Separate IPython profiles for interactive use

Posted by Simon Walker on Sun 18 January 2015

I used to have two simple shell aliases for IPython:

alias ipy=ipython
alias pylab='ipython --pylab'

These were separated for a couple of reasons:

The pylab mode of IPython was deprecated, for good reason. It "infects" the global namespace with all matplotlib and numpy functions. It breaks two entries in the famous "Zen of Python":

  • Explicit is better than implicit.
  • Namespaces are one honking great idea -- let's do more of those!

From a practicality perspective it also is much slower to start up. This is annoying when I quickly want to plot something.

I then remembered the IPython profile functionality. A separate profile, and hence separate configuration and startup procedure for each profile. I customized my configuration for each profile in basically the same way: I turned off the startup banner - I've seen it enough times now! - and configured the log format. In the "pylab" form I set c.InteractiveShellApp.pylab = 'auto' to enable the interactive plotting, with a backend chosen for me, and set c.TerminalInteractiveShell.autocall = 2. This last one may be a bit controversial, so I'll explain a bit further.


This setting (sometimes) removes the need for parentheses when running python code. For example:

def stuff(value):
    print(value + 5)

stuff(5)   # Normal python
stuff 5    # Valid with autocall = 1 or 2, see below

def more_stuff():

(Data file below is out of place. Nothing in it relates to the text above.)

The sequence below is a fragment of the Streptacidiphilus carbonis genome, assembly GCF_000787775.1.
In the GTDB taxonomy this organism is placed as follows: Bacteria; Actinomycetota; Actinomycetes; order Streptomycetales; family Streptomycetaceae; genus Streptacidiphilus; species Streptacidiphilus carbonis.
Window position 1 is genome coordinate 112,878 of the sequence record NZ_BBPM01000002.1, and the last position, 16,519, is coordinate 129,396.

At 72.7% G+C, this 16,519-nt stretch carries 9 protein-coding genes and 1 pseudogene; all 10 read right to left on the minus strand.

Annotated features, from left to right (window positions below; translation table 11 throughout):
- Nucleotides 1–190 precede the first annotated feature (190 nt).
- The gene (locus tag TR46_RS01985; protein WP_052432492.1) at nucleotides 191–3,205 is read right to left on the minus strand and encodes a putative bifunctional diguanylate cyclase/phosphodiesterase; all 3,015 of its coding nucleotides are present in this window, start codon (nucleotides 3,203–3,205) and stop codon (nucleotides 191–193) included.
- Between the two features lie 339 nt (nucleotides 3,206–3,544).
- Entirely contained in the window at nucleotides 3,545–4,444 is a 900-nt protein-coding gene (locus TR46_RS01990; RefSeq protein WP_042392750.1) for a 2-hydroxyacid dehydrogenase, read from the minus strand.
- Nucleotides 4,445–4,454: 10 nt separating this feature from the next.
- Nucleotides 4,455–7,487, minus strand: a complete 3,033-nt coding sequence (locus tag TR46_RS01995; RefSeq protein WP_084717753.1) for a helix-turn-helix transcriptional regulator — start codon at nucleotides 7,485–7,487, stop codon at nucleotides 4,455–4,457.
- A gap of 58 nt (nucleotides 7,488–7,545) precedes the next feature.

print('Hi there')

more_stuff()   # Normal python
more_stuff     # Exception in all but autocall = 2

This setting has three options: 0 to disable the feature, 1 to enable it in a "smart" sense, and 2 where it's enabled always. The main difference between 1 and 2 is when a "bare" function is called, e.g. more_stuff in the example above, without parentheses. With autocall = 2 the function is called rather than merely returned.

Starting up with seaborn

I am a fan of the seaborn visualisation package, for the styles and extra features. In the pylab profile I set this up to automatically import seaborn and silently fail if it's not found. This code can be found in this file. I'll explain it here.

The code:

from __future__ import print_function

    print('Loading seaborn...', end=' ')
    import seaborn as sns
except ImportError:
    print('Cannot load seaborn')

I start by importing print_function from __future__ to ensure python 2/3 compatibility. Next in a try/except block I try importing seaborn, under the sns prefix which I'm accustomed to. Should an import error occur (such as I have not got the package installed in the current conda environment) I tell the user. The print functions are called such with ... end='') to ensure the status message is all on one line, purely for aesthetics.

Current configuration

My current configuration can be read for